‘TINA’ review: rock and pop legend bows out in the best way

With her last public project, rock's longest reigning queen closes the book on a tumultuous career

When Tina Turner was at her lowest point, she made her best decision. It was 1978, and the rock icon born Anna Mae Bullock was in court facing off with violent, controlling ex-husband Ike Turner. In the end, he was allowed to keep the house, cars and publishing royalties from their lucrative professional and matrimonial partnership. But she insisted on retaining the stage name he had given her. This struggle – to go her own way, no matter what – is at the heart of TINA, a comprehensive new documentary that tells the star’s moving story.

Many will know Turner best from her global 1984 hit ‘What’s Love Got To Do With It?’ and the 1993 movie named after it. The London-based production of that influential single and the triumphant comeback it set in motion comprises the fourth and most euphoric part of this two-hour doc that breaks Turner’s tumultuous career into five parts. Before that, the singer’s record-breaking rise in the ’60s and the lead-up to her subsequent split with Ike is documented via new interviews, asides with famous pals such as Oprah Winfrey and archive live footage from the time. The mix of past and present viewpoints makes for a newly insightful look at the life of a legend.

Tina
Tina Turner gives one of her final interviews for the new documentary. CREDIT: Sky

Turner’s remarkable talent is never in doubt as a fierce performer or vocalist, though it’s heartbreaking to hear how she was abandoned by both parents before being raised by a cousin in Nutbush, Tennessee – a rural backwater that would inspire arguably her greatest song, ‘Nutbush City Limits’. Meeting young musician and producer Ike in St. Louis as a teenager would put her rightfully in the spotlight, but the horrific beatings and mental torture Turner suffered because as a result clearly cast a shadow over any happiness success may have brought. The public first realised the truth of the Turner’s marriage from a 1981 People magazine article – and extensive audio from it is heard throughout TINA.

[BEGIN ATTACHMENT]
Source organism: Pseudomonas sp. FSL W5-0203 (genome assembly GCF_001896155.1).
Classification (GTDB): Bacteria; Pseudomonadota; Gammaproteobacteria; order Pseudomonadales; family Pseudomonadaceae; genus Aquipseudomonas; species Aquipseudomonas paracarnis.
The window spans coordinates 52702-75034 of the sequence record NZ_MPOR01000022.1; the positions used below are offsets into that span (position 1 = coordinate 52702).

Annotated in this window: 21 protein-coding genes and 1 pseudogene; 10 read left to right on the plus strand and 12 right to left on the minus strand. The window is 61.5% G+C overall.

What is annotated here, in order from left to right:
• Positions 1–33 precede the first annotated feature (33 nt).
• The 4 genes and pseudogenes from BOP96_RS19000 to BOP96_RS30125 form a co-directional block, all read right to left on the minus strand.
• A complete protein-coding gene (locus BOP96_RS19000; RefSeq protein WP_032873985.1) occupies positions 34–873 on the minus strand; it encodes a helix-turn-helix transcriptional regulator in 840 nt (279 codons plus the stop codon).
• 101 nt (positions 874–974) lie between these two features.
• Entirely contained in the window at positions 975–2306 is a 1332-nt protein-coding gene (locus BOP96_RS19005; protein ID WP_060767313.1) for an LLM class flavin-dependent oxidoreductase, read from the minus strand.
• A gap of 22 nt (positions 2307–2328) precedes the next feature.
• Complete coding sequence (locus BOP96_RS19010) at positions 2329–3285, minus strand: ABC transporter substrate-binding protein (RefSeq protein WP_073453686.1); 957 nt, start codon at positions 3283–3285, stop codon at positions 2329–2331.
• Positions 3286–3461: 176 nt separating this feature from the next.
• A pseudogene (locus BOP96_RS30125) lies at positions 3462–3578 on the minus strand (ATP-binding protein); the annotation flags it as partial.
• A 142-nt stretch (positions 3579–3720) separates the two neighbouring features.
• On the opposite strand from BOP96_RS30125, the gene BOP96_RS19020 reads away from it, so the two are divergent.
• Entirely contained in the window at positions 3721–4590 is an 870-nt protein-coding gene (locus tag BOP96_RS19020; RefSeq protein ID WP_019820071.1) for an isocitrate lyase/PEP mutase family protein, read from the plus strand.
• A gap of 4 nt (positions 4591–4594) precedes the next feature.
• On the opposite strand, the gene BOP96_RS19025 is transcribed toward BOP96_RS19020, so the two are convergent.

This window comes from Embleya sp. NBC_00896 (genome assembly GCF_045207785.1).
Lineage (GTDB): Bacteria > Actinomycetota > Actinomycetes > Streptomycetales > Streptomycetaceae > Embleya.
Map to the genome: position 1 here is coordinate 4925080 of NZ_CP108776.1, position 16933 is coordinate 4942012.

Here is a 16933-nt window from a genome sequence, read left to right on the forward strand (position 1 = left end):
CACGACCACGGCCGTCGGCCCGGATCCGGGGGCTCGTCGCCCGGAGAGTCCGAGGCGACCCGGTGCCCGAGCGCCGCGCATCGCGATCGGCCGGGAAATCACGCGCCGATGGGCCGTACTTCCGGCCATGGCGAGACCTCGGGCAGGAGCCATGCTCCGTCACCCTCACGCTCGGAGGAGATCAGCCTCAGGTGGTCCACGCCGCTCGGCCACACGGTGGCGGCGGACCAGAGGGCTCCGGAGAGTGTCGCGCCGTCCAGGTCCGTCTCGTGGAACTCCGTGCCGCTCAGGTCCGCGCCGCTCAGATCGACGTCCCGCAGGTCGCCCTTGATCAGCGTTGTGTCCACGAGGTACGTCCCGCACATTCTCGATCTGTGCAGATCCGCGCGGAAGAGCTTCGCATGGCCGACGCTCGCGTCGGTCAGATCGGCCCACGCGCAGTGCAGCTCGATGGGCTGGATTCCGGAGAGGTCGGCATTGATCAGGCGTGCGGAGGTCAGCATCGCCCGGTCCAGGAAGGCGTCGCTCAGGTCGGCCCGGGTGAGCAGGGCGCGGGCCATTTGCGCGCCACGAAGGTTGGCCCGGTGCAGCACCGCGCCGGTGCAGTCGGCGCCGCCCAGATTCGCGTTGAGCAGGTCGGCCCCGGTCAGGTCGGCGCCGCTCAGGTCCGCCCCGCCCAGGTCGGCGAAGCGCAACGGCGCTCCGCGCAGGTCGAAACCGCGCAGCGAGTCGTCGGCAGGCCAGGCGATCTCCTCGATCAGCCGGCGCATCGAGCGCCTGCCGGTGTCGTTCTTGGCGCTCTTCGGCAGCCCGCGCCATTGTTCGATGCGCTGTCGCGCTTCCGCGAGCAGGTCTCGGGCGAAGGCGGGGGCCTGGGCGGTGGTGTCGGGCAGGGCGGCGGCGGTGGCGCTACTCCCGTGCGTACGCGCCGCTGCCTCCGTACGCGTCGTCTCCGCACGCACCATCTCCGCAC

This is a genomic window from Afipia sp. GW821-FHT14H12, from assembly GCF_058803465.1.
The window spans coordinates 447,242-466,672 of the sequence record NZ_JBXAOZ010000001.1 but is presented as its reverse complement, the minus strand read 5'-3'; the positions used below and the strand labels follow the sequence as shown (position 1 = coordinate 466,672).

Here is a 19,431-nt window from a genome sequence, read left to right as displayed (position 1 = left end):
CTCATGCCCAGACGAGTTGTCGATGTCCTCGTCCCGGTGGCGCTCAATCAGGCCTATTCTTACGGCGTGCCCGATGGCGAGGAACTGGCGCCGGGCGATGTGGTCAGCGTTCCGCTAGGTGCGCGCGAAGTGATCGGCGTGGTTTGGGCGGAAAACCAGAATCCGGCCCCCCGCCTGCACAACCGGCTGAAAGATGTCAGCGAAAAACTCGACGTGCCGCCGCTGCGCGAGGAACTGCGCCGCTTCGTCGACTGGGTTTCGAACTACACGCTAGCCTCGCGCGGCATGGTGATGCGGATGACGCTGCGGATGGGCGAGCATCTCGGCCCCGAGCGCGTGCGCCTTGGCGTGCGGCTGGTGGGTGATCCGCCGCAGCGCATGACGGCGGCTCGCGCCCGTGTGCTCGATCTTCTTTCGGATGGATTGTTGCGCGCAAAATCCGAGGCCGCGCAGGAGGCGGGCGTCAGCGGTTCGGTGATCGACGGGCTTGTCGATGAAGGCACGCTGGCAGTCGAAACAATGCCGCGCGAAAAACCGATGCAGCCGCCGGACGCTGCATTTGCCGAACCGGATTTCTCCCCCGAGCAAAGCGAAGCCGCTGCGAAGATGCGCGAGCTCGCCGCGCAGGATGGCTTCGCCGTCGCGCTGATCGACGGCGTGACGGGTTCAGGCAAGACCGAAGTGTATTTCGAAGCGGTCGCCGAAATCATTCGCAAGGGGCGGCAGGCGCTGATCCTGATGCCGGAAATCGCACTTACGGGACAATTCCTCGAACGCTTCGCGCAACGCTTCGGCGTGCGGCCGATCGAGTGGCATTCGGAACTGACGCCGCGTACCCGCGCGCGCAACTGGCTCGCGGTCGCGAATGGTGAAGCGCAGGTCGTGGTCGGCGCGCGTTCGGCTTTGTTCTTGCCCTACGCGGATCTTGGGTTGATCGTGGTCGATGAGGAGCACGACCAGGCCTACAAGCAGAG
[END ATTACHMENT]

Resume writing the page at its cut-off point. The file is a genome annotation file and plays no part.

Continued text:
Anyone looking for criticism of the singer should note there is none, though this is unsurprising given that husband Erwin Bach serves as the film’s executive producer. There is also little that will surprise readers of autobiography I, Tina or long-term fans generally. Having said that, directors Dan Lindsay and T. J. Martin have form creating compelling documentaries – they won an Oscar for The Undefeated in 2011 and made LA 92 in 2017, their National Geographic film which delved into the Los Angeles riots. They have done similarly well here. In TINA, classic live footage and engaging interview clips are arranged skilfully to create a powerful film that gives fans a look at Turner’s eventual happy ending. By reclaiming her stage name from Ike, she managed to sell 100 million records and kickstart a whole new solo career in the process. If, as Lindsay and Martin recently told NME, this is to be Turner’s final public project – it’s a fitting way to punch out.

Details

  • Directors: Dan Lindsay, T. J. Martin
  • Starring: Tina Turner, Angela Bassett, Oprah Winfrey
  • Release date: TBA
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